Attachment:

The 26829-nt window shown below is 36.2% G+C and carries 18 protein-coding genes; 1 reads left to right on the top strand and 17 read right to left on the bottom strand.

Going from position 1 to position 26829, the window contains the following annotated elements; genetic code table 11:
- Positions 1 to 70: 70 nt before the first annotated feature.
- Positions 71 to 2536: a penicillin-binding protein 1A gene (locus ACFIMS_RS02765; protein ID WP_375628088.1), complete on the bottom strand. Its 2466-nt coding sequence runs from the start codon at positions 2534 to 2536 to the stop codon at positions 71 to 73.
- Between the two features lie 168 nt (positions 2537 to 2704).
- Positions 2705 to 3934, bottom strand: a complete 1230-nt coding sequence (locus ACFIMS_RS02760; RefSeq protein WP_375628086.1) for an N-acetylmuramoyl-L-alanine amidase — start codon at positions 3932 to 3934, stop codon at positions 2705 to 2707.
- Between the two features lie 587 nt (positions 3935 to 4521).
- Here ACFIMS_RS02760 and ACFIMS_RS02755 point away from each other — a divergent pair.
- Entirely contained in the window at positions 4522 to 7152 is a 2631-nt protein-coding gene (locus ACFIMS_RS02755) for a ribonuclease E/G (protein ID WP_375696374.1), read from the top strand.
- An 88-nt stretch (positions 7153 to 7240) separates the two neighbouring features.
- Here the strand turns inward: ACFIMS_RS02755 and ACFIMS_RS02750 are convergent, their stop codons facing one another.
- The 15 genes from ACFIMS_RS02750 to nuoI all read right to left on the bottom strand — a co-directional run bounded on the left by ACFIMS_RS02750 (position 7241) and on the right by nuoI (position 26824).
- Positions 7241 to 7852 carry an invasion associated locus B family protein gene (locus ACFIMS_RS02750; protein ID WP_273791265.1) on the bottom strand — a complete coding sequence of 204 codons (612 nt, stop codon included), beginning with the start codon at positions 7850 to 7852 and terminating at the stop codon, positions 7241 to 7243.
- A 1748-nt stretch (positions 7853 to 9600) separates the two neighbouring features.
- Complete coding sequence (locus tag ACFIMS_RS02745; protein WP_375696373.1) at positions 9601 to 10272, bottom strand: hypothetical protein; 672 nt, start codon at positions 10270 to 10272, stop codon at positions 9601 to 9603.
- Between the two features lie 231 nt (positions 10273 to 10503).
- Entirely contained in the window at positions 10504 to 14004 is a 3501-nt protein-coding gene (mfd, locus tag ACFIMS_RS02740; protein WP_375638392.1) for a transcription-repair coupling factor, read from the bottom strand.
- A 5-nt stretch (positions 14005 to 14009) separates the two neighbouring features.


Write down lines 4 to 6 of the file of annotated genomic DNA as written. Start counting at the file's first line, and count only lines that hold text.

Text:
- Positions 71 to 2536: a penicillin-binding protein 1A gene (locus ACFIMS_RS02765; protein ID WP_375628088.1), complete on the bottom strand. Its 2466-nt coding sequence runs from the start codon at positions 2534 to 2536 to the stop codon at positions 71 to 73.
- Between the two features lie 168 nt (positions 2537 to 2704).
- Positions 2705 to 3934, bottom strand: a complete 1230-nt coding sequence (locus ACFIMS_RS02760; RefSeq protein WP_375628086.1) for an N-acetylmuramoyl-L-alanine amidase — start codon at positions 3932 to 3934, stop codon at positions 2705 to 2707.